I’m a Pakistani marrying a gora
The past 10 days have been very eventful for me – no, scratch that- they have been momentous; I received some excellent news about my future, went on a wonderful business trip to the sunny state of California, and yesterday my gora (foreigner) best friend asked me to marry him.
I said yes, in case you were wondering. Yes, I am the other half of an interracial couple.
The funny thing about being in an interracial relationship is that in a world where everyone is always talking about race, that’s the last thing on my mind when I’m with C. To me, he isn’t a white man and me a brown woman. He is my best friend who understands and loves me. That’s it.
To think that there are people out there who consider us to be some sort of an abomination really amazes me. Keeping that in mind, race tends to rear its head in almost all other situations.
C and I come from totally different worlds– two worlds that, when we are together don’t matter much, but when we step out of our little bubble, is swarming around us. I am a Pakistani-American and he is a born and bred Caucasian American. His family is Catholic, mine is Muslim.
Each of those things represents a lot of differences. However surprisingly, they have all come together to create a really great and compatible ‘us’.
Over the past few years, I have been watching C trying to understand my culture, and it has been an entertaining and fascinating journey. I won’t lie, the journey part has mostly been from his side, I tend to sit back on the sidelines with amusement and adoration, watching him stumble around my family trying to figure out what’s the right way to eat something.
However, after four years I have learned that it doesn’t matter how he eats my mother’s chicken biryani - hands, forks, spoons, with yogurt, without yogurt, or even with naan (flat-bread) *the horror*- what matters is the fact that he enjoys eating it.
Who cares that he sounds silly when he tries to pronounce things in Urdu, all I care about is that he doesn’t get mad when we laugh at him for sounding funny in the first place. He understands that my family is loving and if they are making fun of him, it means they consider him as one of them.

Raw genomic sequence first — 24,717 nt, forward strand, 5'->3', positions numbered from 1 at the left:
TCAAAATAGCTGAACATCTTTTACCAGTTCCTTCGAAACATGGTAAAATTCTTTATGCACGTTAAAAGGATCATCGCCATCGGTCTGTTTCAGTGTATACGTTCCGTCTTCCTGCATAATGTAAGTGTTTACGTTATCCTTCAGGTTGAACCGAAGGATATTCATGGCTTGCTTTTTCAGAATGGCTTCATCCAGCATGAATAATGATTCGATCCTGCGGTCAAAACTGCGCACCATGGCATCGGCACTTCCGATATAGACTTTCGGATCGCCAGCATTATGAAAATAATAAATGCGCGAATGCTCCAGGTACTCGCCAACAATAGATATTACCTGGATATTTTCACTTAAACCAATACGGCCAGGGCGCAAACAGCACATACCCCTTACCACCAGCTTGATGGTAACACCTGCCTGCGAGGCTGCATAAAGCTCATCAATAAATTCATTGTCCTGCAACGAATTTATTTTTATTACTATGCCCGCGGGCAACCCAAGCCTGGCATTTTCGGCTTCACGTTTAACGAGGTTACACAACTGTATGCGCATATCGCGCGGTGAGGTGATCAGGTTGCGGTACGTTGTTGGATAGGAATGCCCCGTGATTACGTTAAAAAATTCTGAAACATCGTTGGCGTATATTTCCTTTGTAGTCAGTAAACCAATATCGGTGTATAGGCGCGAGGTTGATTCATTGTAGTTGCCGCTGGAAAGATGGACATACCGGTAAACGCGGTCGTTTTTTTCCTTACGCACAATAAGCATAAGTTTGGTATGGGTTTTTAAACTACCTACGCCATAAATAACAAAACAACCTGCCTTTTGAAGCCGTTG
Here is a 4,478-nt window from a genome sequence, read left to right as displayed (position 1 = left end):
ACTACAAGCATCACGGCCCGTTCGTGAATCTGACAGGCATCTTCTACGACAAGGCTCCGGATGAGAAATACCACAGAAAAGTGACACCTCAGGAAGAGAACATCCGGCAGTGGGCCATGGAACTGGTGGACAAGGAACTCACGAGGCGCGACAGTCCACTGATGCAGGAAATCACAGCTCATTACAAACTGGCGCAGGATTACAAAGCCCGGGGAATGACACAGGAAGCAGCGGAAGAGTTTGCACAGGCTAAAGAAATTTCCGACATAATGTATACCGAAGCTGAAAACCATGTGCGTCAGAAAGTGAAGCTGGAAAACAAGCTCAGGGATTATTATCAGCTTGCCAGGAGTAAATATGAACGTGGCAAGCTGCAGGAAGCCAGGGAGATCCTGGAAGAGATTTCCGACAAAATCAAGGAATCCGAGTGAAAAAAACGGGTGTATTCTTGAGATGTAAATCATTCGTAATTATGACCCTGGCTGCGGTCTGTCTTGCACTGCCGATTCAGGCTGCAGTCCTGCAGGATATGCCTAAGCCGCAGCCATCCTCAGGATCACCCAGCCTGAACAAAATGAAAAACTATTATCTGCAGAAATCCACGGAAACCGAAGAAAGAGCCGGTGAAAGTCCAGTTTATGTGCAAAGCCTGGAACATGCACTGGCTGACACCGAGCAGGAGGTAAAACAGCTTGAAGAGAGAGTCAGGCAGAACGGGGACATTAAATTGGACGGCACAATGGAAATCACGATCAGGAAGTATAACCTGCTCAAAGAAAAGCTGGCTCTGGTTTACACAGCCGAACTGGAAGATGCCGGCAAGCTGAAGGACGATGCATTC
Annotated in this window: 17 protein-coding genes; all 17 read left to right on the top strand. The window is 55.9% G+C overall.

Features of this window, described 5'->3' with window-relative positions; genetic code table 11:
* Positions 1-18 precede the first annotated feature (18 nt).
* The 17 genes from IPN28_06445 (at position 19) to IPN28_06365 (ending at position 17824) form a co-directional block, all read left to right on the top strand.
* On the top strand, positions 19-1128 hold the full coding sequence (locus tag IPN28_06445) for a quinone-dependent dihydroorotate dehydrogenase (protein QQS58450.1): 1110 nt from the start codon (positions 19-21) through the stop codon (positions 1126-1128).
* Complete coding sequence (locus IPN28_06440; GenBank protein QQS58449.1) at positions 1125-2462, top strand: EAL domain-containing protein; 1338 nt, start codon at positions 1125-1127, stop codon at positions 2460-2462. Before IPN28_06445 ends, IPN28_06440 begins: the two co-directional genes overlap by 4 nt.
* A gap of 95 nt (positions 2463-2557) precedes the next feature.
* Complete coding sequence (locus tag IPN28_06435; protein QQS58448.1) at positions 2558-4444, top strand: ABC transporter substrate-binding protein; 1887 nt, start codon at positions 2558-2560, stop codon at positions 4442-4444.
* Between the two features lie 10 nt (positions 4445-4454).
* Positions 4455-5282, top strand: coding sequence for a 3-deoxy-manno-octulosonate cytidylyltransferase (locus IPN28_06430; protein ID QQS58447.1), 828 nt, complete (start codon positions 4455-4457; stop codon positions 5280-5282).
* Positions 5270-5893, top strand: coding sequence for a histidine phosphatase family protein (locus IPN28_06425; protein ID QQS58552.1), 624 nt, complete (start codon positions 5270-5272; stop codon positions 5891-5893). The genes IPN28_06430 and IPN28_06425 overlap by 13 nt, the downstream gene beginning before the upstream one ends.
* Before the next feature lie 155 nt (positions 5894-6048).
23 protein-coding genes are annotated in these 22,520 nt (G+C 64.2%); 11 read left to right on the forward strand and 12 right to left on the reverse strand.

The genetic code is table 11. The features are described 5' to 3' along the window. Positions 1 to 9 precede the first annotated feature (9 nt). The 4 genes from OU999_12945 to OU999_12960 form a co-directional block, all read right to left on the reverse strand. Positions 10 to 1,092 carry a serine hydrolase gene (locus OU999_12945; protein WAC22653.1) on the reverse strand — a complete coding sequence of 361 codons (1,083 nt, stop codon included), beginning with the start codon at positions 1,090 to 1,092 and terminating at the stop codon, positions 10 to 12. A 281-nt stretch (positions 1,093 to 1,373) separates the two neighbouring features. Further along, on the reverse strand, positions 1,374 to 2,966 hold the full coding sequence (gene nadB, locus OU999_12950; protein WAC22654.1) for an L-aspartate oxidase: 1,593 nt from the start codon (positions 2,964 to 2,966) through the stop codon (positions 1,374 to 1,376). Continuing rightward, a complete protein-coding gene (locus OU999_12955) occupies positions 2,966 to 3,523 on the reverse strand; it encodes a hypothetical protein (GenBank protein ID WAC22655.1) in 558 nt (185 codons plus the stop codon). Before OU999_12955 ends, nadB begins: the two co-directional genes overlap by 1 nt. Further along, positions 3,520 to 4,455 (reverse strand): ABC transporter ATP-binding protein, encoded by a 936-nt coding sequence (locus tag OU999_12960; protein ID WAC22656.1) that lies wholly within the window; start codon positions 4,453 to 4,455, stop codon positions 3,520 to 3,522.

He also understands that I am very close to my family and that I will try to see them as often as possible, even if it means going to their place once a week, and while he may not join me every time, he appreciates my longing for my family and tries to accompany me whenever he can. Most of all, through all the changes and things to adjust to, he is a man who has no qualms converting to Islam because he knows I would never marry him otherwise.
Growing up, I never thought I would end up marrying a white man. My best friends, however, disagreed. According to them they always knew that I couldn’t marry a Pakistani – apparently I was always too “Americanised”. However, what I have learned over the short span of my life is that our skin colours ultimately don’t matter.
What is important is whether your significant other cherishes you and your family; in C, I have found someone who values all that and along with it also my language, culture and food – everything that was previously foreign to him.
Now he sits at our family dinner table and prefers more spices in his food than my father and laughs with my mother on one silly joke or another. He joins in when we tease my sister and laughs just as hard as us when my five-year-old niece accidentally ‘fur-furs’ (Arabic for err… passing gas).
I believe I have found a keeper and I don’t care if any one thinks other wise.
The views expressed by the writer and the reader comments do not necessarily reflect the views and policies of The Express Tribune.